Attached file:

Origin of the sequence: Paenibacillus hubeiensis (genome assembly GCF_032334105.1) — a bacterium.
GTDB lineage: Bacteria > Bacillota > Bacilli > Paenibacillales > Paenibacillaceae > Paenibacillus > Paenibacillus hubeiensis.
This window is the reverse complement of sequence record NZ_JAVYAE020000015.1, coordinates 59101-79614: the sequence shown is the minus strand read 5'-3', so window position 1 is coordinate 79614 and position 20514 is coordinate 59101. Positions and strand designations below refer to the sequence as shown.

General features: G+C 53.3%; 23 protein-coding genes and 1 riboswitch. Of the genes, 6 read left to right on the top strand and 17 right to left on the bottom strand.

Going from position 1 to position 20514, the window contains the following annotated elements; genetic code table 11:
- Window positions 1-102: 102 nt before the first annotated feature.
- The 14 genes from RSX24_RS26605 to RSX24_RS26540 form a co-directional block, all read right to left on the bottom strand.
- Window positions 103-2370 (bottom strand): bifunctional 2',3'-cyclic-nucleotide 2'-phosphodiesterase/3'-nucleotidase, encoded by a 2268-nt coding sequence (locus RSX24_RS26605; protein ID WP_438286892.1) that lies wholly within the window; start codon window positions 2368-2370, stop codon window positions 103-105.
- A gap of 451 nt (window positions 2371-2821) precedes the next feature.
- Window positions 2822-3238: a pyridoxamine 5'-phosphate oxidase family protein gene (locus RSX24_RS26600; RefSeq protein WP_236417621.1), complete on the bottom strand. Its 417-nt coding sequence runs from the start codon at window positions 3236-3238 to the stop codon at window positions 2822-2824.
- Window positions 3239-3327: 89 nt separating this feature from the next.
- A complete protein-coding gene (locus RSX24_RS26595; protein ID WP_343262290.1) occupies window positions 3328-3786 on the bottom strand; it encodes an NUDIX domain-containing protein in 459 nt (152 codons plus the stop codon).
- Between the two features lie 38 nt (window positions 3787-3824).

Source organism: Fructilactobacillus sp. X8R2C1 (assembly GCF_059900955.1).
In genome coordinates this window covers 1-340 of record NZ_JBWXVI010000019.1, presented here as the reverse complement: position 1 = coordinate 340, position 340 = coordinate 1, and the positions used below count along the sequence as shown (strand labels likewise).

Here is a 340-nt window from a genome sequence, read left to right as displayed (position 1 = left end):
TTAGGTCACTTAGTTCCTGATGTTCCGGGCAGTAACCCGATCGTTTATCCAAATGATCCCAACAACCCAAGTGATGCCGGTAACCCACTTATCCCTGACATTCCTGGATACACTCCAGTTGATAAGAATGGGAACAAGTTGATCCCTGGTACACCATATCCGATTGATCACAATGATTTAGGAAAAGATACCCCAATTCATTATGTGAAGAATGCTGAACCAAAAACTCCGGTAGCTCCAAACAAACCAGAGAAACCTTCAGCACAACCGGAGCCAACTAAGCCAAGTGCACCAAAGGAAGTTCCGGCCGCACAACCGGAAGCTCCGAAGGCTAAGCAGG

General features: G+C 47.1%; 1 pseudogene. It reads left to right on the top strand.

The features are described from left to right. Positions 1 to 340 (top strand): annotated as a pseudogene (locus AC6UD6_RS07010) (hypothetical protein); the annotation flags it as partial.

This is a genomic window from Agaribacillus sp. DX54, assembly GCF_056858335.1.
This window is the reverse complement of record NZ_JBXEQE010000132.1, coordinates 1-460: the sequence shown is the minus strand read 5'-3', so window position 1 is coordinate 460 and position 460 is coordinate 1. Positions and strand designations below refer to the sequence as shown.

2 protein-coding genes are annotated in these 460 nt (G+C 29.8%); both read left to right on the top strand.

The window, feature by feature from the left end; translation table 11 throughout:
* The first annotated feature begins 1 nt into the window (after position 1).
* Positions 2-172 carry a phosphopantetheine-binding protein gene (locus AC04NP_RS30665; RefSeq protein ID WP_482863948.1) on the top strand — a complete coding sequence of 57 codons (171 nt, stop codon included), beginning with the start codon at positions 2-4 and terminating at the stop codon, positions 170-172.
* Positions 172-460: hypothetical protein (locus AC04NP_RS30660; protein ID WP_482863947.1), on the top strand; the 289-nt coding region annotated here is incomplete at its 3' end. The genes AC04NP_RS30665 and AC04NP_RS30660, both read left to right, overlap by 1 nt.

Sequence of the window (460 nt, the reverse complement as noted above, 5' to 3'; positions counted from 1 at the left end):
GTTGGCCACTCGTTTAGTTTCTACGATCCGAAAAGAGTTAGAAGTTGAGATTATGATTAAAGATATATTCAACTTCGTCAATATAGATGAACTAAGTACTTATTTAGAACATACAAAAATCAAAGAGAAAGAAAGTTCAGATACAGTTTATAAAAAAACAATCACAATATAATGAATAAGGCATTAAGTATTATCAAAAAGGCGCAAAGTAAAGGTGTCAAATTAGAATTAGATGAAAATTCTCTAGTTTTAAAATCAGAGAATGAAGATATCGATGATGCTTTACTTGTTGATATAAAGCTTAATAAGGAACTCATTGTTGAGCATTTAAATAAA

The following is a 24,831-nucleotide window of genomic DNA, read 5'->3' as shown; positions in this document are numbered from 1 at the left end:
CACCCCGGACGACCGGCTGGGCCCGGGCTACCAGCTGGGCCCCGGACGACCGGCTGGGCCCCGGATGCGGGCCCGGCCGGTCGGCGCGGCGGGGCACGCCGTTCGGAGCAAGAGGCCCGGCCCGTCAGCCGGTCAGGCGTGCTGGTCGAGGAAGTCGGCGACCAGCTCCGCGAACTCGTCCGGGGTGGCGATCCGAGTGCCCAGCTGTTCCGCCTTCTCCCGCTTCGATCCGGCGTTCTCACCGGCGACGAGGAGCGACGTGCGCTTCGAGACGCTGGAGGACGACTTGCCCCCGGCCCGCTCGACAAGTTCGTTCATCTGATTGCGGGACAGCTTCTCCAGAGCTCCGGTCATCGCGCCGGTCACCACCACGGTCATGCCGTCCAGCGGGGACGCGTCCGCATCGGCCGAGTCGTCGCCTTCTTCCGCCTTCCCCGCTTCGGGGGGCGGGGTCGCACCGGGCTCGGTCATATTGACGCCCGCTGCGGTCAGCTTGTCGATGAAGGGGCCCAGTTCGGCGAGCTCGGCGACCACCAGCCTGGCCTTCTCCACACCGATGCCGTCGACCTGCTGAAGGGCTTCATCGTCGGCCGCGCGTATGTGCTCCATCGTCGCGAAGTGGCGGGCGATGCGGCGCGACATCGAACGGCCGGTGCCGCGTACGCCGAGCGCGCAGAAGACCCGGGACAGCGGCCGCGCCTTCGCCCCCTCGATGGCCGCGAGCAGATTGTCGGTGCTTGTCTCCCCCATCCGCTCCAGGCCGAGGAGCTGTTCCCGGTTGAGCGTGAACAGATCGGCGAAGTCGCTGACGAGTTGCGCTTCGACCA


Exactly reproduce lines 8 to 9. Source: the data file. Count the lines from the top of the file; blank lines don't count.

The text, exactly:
- Window positions 103-2370 (bottom strand): bifunctional 2',3'-cyclic-nucleotide 2'-phosphodiesterase/3'-nucleotidase, encoded by a 2268-nt coding sequence (locus RSX24_RS26605; protein ID WP_438286892.1) that lies wholly within the window; start codon window positions 2368-2370, stop codon window positions 103-105.
- A gap of 451 nt (window positions 2371-2821) precedes the next feature.